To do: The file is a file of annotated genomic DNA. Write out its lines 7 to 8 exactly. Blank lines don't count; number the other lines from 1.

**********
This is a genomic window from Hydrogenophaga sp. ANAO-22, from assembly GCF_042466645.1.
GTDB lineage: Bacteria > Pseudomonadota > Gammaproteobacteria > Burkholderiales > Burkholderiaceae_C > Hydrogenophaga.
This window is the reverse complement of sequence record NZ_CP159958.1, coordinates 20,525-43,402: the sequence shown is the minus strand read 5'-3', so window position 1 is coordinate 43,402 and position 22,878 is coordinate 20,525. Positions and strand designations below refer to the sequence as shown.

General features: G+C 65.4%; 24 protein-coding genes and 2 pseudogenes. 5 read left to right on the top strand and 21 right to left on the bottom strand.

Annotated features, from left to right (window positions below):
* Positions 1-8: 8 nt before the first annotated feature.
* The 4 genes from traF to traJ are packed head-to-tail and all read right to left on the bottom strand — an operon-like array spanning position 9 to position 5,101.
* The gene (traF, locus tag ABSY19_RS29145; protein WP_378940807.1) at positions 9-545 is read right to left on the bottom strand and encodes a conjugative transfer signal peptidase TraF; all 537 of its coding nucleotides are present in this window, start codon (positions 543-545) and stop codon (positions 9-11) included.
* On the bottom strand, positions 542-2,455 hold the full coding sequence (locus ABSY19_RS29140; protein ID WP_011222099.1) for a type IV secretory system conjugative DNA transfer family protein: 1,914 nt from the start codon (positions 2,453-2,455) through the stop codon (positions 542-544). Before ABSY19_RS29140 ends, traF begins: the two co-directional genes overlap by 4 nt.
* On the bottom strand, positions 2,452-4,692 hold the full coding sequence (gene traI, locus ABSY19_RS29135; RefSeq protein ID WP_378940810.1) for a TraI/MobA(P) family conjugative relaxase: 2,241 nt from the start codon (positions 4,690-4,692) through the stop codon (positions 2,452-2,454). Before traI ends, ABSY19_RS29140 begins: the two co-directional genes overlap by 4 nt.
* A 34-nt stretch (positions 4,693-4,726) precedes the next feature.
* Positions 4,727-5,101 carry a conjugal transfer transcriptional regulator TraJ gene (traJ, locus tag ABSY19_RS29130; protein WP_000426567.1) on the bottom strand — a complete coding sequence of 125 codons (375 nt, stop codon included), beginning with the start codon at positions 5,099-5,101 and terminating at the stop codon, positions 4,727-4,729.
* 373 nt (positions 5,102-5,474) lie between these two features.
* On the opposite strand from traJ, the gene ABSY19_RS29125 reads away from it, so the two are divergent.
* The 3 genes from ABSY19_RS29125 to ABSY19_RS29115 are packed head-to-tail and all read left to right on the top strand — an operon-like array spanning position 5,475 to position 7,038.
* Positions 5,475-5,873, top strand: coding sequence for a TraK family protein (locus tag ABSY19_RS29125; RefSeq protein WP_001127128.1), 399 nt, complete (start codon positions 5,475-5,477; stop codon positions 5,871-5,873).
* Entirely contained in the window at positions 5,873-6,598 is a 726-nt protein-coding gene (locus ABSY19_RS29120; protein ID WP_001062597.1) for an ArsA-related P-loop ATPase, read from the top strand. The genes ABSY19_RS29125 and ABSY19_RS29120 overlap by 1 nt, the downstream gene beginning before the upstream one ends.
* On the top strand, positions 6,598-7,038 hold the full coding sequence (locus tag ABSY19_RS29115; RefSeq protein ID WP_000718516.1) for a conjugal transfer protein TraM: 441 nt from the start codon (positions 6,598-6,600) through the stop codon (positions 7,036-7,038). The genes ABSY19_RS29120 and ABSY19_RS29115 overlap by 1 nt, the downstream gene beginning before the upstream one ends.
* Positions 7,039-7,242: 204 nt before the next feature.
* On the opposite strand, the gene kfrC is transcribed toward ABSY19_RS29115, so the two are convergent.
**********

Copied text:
* The 4 genes from traF to traJ are packed head-to-tail and all read right to left on the bottom strand — an operon-like array spanning position 9 to position 5,101.
* The gene (traF, locus tag ABSY19_RS29145; protein WP_378940807.1) at positions 9-545 is read right to left on the bottom strand and encodes a conjugative transfer signal peptidase TraF; all 537 of its coding nucleotides are present in this window, start codon (positions 543-545) and stop codon (positions 9-11) included.